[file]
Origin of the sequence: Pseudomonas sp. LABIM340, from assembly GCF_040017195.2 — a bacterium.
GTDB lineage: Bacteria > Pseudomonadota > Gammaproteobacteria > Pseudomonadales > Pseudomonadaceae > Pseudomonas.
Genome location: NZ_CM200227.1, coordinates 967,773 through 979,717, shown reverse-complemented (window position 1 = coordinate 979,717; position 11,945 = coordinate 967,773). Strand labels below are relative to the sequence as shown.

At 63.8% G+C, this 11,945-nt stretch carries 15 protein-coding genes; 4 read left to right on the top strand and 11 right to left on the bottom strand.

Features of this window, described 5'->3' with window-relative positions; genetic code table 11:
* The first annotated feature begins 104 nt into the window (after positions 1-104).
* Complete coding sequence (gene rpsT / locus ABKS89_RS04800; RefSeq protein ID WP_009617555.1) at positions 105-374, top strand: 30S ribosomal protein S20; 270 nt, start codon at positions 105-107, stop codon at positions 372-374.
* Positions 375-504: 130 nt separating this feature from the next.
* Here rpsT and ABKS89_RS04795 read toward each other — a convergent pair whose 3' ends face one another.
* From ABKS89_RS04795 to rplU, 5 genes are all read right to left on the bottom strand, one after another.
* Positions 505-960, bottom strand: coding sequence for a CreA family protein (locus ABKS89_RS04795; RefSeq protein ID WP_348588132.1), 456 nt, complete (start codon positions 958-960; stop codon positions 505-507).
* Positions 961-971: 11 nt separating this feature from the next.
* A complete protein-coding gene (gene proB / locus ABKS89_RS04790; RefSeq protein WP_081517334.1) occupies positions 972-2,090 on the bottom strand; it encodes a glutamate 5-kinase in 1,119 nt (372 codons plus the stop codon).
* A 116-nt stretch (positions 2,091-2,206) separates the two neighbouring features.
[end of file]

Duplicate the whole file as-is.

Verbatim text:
Origin of the sequence: Pseudomonas sp. LABIM340, from assembly GCF_040017195.2 — a bacterium.
GTDB lineage: Bacteria > Pseudomonadota > Gammaproteobacteria > Pseudomonadales > Pseudomonadaceae > Pseudomonas.
Genome location: NZ_CM200227.1, coordinates 967,773 through 979,717, shown reverse-complemented (window position 1 = coordinate 979,717; position 11,945 = coordinate 967,773). Strand labels below are relative to the sequence as shown.

At 63.8% G+C, this 11,945-nt stretch carries 15 protein-coding genes; 4 read left to right on the top strand and 11 right to left on the bottom strand.

Features of this window, described 5'->3' with window-relative positions; genetic code table 11:
* The first annotated feature begins 104 nt into the window (after positions 1-104).
* Complete coding sequence (gene rpsT / locus ABKS89_RS04800; RefSeq protein ID WP_009617555.1) at positions 105-374, top strand: 30S ribosomal protein S20; 270 nt, start codon at positions 105-107, stop codon at positions 372-374.
* Positions 375-504: 130 nt separating this feature from the next.
* Here rpsT and ABKS89_RS04795 read toward each other — a convergent pair whose 3' ends face one another.
* From ABKS89_RS04795 to rplU, 5 genes are all read right to left on the bottom strand, one after another.
* Positions 505-960, bottom strand: coding sequence for a CreA family protein (locus ABKS89_RS04795; RefSeq protein ID WP_348588132.1), 456 nt, complete (start codon positions 958-960; stop codon positions 505-507).
* Positions 961-971: 11 nt separating this feature from the next.
* A complete protein-coding gene (gene proB / locus ABKS89_RS04790; RefSeq protein WP_081517334.1) occupies positions 972-2,090 on the bottom strand; it encodes a glutamate 5-kinase in 1,119 nt (372 codons plus the stop codon).
* A 116-nt stretch (positions 2,091-2,206) separates the two neighbouring features.